words such as nouns and verbs; then, what is supporting them, and then the adjectives and structure. Remember the context and never divorce specifics from general context or visa versa. · · How is the passage arranged and set up? What is the sentence structure? The sequence of thought? What is the subordination (how things are supported) and logic, and how are they presented? What are the contexts and/or background? Look at the grammatical structure; this is the big clue to what is going on! Nouns, verbs, adjectives, and their person and number are crucial to the who, what, when, where, how, and why of the passage. What are the word or phrase meanings? Examine the significance of the individual words and phrases. Be aware of idioms, metaphors, hyperbole, and such. When you get to a phrase, seek to determine what is contained in it, the thoughts, precepts, etc... Look at other translations and paraphrases. What are the maxims, subject, and theme? What is their relevance? What are the intentions and propositions? What are the problems and solutions? Cause and effect? Are there any theological terms and ideas that need to be researched and explained? What are the arguments and points? What is the flow of the argument, or how is the case presented? Good exegesis means we are to seek what God is saying, and not what we want Him to say. We are to dig out His principles--not read in ours!

· ·

·

· · · · · · · ·

Note: when you use other resources such as commentaries, there is always a bias from the human author. Be aware of it and remember; human works are not inspired and can be very fallible! God's Word is inspired and is infallible! The problem is in how we interpret it, our predispositions, agendas, and limited reasoning skills. Thus, be humble when you approach His Word!

Step 4: Explore the Context. (This step can also be incorporated in the middle steps of the inductive method on "What does it mean?") This is where you examine how the passage relates to the surrounding passages, the book and chapter. Remember, the Bible is a library of 66 books written over 1,500 years by many human authors all inspired and directed by God. Within it, there are many language and literature types that give us idioms, metaphors, phrases, and words that mean something different depending on whether it is a narrative (story), poetry, or Apocalyptic. Also, the surrounding passages help determine the meaning of the precepts and the individual words, just like any modern language does today. Even the specific meaning at the time of the writing may have changed or have been translated inaccurately or incompletely. There are two main areas of "context" we always need to be aware of and ask the text, "What are the historical, and what are the literary settings?" (That is the content of what is going on in the text.) What is going on preceding and after our text? What are the type(s) of literature, and the various cultural factors? What was going on in that time in history? What is the point? The train of thought? 1. The Historical Context: This is about the time period and culture of the people who God used to write it and the people they are writing too. Such as the locations, such as the travels of Paul and Jesus, and the time and sequence of events. This refers to the occasion and purpose of the author's intention, how and what it meant to them, and how and what it means to us. Such as, what was the personal background of Isaiah? What was his position (job)? Who was he writing to? What were the people like (culture and customs)? What were their expectations? These are some of the key questions to ask in order to know what is going on. Carefully reading the text plus the use of Bible encyclopedias, handbooks, and dictionaries will give you those insights. But, make sure you make your own observations first! 2. The Literary Context: This is the type of literature genres that refer to the meaning of the words; the Nouns, Verbs, and Adjectives--both the meaning of the word(s) itself as well as what they mean in their context of sentence structure and surrounding passages. You can do this quite simply by comparing the word you wish to "dig" out by looking at a concordance and at various translations. How is it used in other places in Scripture such as the word "denarius" in the Gospels? You may automatically think it is money. And, you are right--but what kind of money? What was it used for? What was the amount and what was its worth? These are critical questions to help you understand the meaning of the passage. Also, be aware that the verse numbers, paragraphs, and chapters are not part of the original text! · What comes before and after your passage?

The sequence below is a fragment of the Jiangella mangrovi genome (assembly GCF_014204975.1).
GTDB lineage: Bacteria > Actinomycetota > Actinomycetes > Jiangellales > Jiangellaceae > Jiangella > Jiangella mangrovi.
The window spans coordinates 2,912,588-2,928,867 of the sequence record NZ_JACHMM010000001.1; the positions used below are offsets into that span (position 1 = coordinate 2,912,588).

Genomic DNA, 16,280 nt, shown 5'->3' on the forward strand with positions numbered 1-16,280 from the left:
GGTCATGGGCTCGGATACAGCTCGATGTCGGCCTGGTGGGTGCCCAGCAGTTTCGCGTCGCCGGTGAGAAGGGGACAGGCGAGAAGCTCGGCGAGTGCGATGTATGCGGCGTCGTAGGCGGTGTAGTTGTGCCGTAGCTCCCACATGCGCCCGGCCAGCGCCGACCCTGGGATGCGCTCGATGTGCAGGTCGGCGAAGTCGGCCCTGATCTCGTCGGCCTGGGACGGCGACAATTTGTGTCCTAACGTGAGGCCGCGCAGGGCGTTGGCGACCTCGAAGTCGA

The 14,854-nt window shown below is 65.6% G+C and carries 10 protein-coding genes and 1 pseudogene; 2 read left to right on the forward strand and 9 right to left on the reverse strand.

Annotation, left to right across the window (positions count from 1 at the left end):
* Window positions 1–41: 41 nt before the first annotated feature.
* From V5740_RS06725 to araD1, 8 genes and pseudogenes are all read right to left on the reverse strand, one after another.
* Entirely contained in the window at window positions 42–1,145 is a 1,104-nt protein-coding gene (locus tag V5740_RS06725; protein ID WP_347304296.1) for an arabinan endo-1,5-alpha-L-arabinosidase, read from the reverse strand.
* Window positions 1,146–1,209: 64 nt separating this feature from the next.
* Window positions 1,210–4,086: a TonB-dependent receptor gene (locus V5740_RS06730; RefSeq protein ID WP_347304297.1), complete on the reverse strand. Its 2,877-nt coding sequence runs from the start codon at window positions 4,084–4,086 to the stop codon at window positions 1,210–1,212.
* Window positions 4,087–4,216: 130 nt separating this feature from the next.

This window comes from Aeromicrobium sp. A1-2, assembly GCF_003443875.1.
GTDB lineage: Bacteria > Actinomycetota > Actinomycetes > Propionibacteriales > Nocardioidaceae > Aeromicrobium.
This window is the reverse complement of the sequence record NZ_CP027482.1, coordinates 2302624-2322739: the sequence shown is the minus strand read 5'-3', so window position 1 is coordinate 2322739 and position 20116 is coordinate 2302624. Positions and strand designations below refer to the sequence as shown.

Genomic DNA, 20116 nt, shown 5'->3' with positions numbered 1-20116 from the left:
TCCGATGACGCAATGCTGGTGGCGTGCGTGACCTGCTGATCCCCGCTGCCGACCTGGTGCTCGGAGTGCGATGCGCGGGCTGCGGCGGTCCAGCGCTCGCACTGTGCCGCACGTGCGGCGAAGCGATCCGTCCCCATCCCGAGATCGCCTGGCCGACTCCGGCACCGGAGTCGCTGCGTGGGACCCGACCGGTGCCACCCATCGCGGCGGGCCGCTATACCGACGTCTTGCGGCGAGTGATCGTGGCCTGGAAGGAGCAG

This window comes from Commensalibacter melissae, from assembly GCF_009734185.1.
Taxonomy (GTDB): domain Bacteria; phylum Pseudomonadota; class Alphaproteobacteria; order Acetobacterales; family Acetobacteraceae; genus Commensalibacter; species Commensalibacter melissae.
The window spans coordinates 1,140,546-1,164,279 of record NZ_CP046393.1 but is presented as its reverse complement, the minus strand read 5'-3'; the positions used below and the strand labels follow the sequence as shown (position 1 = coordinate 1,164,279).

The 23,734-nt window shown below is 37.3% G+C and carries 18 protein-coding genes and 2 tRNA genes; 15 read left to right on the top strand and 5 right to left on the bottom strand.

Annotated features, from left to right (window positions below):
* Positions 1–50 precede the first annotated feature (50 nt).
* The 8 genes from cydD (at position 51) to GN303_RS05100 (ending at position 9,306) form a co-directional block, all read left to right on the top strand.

· ·